Bali kratom has become somewhat of a misnomer in present times. Deforestation has taken a major toll on the enormous island, destroying more than 30% of its forests in the past 40 years (Gaveau et al., 2014). Because of this, Bali strains have been introduced to other areas of Malaysia and Indonesia to ensure supply sustainability moving forward. Bali’s major types are as follows:
- Red Bali kratom, which may be suitable for analgesia but lacks much of an anesthetizing impact
- Green Bali, which is said to decrease stress and apprehension and is easy on the gastrointestinal system
- White Bali; the usual preference for appetite control
Some people have reported using Bali to aid in their fat loss goals, as it has been shown to effectively reduce appetite in vivo (Somsmorn Chittrakarn et al., 2018). Red Bali is the best-selling strain here at Socratic Solutions, comprising 29.6% of our 2018 sales. Since Netflix’s addition of the A Leaf of Faith documentary, Red Bali has gained a great deal of notoriety as the most demanded pain-relieving strain and may be a helpful tool for those looking to trade prescription drugs for a natural solution.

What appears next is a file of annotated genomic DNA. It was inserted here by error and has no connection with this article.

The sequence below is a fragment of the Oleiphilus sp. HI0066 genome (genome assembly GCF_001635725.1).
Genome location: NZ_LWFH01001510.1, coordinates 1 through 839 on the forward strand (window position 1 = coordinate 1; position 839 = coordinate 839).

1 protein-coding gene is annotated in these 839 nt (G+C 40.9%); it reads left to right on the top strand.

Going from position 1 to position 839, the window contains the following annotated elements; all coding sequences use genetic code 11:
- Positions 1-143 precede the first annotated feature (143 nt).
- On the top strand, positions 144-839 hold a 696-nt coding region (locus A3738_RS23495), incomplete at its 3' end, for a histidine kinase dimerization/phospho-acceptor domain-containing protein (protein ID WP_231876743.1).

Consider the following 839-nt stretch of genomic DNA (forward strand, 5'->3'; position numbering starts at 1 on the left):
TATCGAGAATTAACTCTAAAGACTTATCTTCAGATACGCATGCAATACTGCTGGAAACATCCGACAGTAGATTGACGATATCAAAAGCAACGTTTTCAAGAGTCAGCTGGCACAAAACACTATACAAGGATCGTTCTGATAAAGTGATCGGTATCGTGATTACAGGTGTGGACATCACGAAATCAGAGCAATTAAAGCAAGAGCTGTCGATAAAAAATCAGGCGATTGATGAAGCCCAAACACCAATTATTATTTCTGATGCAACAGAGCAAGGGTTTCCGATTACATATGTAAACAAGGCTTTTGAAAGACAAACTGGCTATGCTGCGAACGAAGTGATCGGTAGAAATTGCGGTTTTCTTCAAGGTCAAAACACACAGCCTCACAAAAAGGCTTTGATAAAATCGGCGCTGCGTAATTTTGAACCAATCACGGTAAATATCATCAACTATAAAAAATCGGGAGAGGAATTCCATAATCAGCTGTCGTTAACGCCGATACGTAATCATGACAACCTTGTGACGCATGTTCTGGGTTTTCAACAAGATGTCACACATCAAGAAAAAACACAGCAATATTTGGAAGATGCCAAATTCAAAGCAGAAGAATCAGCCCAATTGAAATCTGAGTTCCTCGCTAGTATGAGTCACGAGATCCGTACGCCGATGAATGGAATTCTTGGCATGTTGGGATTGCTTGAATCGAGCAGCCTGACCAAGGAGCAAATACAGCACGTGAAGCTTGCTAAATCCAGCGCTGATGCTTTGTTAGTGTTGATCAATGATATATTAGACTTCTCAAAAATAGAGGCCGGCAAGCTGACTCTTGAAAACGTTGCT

Borneo is the most exported kratom in the world as it can flourish in a variety of conditions and climates. As one may infer from the name, this tree is native to Borneo; the third largest island in the world and part of the Greater Sunda archipelago. Borneo kratom has an uncertain future as unsustainable logging practices have resulted in deforestation, reduced carbon retention by remaining trees, and destabilization of soil in some regions.
The user-reported effects of Borneo kratom include:
- Pain reduction
- The ability to treat addictions (Boyer 2008)
- Treating insomnia
The green and red vein varieties are the most prevalent, with the red vein being used mostly for pain relief and green vein for reducing tension and anxiety. Some say that White Borneo may be the best kratom for mood due to its “slow” qualities. A close friend who previously suffered from generalized anxiety disorder even found it to be an effective alternative to prescription sedatives like benzodiazepines, but without the dangerous side-effects.